This is a thunderous new precedent. It opens up the possibility that God allows His stated rules to be bended given certain circumstances. I don’t know about you, but I found this passage completely unbelievable! Here we have a clear example of where the statutes put forth in the Word were altered given a specific context. That is huge! If I were a lawyer during this period, I would have been fist pumping the air and cheering at the top of my lungs. We have precedent! We have proof that God can be swayed given the hearts and minds of His followers!

This might be my new favorite passage of the Bible. And I might be the first person to ever dog-ear this page. So be it. I have always had alternative tastes anyway.

Context (Jesse Interprets the Law: Pt 7)

Let’s create a context. A traditional Mexican cantina in Downtown Atlanta. A mariachi (cover) band warming up for a performance. Table side guacamole. An almost empty chip bowl. A booth next to a window. Outside: A failing sun, streaks of brake lights along I-85, a mid-autumn bluster. Across from me sits a friend named Samantha. Actually, a “friend.” We were set up by a mutual acquaintance, and I said yes to it, because as a rule, I generally say yes. We had run out of discussion topics, and now we were fighting over the crumbs of the chip bowl and avoiding eye contact. Samantha broke the tension.

So what’s one of your strengths?

Great. An interview question.

I said: I work with autistic children.

That’s not really a strength. That’s just what you do.

Okay. You’re right.

I’m not letting you out of the question.

What were you asking again?

What’s something you are good at?

I’m good at working with autistic children.

You said that.

(This date was not going well)

So I said: I feel like I can empathize with anyone.

Anyone? Like even bad people?

Yeah. Anyone.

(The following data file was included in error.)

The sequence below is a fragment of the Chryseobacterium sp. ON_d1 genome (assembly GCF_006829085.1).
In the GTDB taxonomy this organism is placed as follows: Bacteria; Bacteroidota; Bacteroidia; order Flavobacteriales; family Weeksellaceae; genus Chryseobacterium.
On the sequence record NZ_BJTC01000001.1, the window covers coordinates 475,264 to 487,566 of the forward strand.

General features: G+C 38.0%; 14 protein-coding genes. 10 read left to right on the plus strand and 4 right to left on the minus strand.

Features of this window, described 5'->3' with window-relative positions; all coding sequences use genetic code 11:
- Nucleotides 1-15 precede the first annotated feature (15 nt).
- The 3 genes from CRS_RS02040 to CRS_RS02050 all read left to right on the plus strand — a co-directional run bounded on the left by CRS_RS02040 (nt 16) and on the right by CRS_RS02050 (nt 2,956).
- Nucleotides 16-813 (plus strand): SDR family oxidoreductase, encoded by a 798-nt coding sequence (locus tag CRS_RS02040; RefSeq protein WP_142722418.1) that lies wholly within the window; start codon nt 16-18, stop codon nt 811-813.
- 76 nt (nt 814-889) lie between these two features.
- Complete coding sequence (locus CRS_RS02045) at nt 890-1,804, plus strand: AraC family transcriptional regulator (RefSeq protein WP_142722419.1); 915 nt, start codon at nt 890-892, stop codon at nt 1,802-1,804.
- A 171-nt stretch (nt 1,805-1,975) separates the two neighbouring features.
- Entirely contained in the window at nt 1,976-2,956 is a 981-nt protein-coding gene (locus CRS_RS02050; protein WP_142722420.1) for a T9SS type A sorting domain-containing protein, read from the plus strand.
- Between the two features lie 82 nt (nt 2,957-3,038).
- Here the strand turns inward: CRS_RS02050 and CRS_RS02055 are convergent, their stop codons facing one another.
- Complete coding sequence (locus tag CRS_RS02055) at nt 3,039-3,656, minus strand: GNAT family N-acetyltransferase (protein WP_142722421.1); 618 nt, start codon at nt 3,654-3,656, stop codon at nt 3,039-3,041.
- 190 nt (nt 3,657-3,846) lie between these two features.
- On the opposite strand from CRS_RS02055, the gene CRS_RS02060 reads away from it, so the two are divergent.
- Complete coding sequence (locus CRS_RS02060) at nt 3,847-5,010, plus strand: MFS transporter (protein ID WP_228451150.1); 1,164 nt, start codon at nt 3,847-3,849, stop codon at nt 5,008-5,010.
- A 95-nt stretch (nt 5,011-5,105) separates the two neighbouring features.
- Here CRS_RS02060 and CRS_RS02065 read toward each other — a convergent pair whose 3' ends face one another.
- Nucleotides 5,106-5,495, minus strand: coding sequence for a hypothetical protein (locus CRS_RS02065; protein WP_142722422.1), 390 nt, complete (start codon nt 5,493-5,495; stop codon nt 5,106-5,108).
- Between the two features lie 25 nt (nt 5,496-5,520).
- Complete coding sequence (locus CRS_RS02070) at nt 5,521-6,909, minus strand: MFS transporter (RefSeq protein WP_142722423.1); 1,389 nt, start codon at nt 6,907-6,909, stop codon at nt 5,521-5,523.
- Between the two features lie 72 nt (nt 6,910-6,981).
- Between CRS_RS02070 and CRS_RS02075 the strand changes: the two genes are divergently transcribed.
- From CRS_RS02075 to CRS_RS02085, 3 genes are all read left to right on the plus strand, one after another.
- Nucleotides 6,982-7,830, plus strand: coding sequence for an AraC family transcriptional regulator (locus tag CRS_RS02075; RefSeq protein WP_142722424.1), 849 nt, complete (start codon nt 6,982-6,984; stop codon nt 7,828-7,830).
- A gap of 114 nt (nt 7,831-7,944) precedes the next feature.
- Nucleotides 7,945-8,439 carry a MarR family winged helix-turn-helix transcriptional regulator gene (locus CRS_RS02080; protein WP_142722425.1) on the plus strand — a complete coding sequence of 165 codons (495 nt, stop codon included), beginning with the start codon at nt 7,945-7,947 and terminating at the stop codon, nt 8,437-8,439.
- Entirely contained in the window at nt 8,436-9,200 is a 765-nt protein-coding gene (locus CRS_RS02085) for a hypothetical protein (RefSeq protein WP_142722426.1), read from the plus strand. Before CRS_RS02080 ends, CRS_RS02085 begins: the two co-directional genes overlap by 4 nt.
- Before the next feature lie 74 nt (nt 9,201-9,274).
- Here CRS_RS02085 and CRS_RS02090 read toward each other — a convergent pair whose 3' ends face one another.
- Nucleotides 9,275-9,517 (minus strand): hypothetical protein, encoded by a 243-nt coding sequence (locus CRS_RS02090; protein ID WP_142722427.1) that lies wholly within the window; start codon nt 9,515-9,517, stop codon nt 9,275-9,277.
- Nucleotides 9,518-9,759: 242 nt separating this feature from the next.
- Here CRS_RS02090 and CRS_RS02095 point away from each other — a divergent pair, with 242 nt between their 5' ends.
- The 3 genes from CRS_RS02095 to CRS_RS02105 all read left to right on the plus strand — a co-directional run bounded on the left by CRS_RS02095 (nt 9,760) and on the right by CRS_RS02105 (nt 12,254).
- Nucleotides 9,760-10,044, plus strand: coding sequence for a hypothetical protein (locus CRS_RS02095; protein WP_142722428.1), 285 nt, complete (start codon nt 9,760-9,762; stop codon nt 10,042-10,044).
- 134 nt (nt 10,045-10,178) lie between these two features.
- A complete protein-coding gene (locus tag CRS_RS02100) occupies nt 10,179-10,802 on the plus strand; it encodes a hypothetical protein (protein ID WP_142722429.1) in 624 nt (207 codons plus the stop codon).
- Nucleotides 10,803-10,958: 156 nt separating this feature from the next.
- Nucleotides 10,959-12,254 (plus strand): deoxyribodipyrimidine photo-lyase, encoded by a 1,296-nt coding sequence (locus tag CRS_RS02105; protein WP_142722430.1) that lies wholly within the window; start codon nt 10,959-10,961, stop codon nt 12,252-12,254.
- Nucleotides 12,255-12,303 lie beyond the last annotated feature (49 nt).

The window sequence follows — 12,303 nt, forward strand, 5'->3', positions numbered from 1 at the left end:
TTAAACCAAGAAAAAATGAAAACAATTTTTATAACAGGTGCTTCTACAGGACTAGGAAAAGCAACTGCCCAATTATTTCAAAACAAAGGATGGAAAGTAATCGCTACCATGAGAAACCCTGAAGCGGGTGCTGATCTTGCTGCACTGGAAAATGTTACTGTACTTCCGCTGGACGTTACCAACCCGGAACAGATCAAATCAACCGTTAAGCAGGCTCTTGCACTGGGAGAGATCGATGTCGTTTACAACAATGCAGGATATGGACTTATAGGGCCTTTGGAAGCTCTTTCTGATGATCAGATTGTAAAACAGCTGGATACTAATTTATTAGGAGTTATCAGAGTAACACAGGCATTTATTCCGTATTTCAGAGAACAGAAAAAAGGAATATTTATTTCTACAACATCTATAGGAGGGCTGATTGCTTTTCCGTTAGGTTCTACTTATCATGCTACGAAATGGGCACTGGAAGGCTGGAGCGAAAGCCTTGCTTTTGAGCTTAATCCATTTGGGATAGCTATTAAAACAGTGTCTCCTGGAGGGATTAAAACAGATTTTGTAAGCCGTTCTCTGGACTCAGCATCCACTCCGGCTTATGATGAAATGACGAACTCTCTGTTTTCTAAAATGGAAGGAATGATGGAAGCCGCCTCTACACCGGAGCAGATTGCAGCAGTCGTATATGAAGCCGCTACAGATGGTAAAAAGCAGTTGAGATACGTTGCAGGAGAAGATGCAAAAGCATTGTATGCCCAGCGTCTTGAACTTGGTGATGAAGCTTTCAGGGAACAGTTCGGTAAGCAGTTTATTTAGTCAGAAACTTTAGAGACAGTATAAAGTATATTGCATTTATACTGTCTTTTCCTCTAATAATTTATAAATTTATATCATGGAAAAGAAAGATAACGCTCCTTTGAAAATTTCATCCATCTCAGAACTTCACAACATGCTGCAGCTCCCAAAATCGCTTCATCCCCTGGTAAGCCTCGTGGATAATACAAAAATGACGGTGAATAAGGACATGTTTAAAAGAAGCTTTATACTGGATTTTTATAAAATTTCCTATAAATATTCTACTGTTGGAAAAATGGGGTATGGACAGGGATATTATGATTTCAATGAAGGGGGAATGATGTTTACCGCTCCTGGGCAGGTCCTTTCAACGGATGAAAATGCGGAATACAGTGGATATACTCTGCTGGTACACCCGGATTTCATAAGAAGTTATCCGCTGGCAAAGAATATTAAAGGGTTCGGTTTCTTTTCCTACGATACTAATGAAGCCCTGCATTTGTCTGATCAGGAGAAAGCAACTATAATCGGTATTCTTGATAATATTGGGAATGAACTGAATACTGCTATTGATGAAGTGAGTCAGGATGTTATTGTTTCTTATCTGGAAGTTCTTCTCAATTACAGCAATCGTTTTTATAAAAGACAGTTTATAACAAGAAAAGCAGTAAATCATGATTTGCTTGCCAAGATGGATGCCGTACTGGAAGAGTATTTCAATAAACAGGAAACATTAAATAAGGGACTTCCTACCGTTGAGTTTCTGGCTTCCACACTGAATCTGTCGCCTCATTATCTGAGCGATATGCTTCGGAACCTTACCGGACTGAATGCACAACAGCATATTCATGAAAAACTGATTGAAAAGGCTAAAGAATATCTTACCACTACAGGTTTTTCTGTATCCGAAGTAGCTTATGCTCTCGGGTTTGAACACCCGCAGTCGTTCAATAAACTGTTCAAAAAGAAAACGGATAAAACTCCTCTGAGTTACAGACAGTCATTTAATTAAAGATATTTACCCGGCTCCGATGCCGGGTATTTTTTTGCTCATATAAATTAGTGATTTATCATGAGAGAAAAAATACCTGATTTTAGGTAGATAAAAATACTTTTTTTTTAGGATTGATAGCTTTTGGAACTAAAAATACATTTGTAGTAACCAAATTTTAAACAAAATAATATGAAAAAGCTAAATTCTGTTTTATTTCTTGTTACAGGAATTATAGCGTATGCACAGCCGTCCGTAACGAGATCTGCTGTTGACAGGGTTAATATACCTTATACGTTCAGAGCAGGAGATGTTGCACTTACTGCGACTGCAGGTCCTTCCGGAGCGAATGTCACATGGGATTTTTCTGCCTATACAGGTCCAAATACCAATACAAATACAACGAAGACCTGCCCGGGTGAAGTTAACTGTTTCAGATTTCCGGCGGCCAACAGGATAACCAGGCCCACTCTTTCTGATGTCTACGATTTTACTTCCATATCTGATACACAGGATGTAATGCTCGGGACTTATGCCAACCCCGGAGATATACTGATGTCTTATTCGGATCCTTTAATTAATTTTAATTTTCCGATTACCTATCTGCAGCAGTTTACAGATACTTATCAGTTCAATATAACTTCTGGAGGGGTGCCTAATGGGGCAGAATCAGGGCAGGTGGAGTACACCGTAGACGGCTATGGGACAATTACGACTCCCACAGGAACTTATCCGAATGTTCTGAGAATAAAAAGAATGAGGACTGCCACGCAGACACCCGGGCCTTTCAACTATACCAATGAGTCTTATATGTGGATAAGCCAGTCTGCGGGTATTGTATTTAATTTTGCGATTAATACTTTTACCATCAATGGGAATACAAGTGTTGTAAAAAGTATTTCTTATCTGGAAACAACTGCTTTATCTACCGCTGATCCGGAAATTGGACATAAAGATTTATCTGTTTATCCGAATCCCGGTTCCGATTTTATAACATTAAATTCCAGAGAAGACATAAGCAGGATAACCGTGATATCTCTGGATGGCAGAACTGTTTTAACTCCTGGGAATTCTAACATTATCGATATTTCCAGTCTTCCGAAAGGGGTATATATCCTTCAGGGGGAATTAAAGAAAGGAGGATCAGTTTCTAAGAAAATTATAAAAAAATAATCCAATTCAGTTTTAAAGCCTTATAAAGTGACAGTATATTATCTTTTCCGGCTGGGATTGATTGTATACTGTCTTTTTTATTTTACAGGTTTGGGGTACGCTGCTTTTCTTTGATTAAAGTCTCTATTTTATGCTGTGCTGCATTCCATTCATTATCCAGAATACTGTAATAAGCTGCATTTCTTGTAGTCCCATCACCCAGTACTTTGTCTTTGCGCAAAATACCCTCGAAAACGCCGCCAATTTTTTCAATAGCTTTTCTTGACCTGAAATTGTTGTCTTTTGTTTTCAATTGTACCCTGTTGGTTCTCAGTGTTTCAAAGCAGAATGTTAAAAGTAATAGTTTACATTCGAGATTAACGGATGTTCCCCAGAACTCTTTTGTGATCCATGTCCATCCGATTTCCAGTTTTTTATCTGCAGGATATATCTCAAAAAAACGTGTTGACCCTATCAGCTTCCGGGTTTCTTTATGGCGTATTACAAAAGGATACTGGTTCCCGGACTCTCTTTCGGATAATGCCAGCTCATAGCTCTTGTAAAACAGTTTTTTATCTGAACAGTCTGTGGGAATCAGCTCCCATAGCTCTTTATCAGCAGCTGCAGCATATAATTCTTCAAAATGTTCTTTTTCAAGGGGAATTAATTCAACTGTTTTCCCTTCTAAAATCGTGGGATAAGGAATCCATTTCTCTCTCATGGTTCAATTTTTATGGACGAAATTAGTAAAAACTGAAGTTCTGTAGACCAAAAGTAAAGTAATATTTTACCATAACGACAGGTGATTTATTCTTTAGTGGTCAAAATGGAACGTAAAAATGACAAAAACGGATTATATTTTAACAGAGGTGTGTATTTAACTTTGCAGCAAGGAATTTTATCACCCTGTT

What about bad people?

(She just asked that)

You just asked that.

You empathize with bad people?


Like what about a thief?

Sure. I think, why is that person stealing? They must have a reason, something that went wrong at some point.

What about a murderer? 

It might be hard to empathize at first, but I think that yeah, even –

What about Hitler?


See! You can’t empathize with everyone.

(She had defeated my sensibility by throwing in the Hitler trump card)

(This was our first and last date)

There is an ongoing fight over context, and how we are to understand the rules set forth in the Bible. I have catalogued well over 350 laws of the Torah since beginning my little project-within-the-project, and unsurprisingly, the majority of them have been unflinchingly rigid. Most follow the structure of “Do not [blank]” or “You must always [blank].” This does not leave a ton of room for context.

For instance, one of the Ten Commandments says simply “Do not kill.” That seems like a simply worded law that is fairly easy to follow. Most of us will never enter a situation where that thought would even cross our minds.

Do not kill. Done.

But on second thought, maybe there is a time when killing a person is acceptable. Maybe there is a context where that rule applies.

What if my life was threatened, is it okay to kill then?

What about in times of war?

What about the death penalty in situations of violent, pre-meditated crimes?

What if Hitler was standing RIGHT THERE?

But wait. The law is simply worded. It is concise and straight forward. “Do not kill.”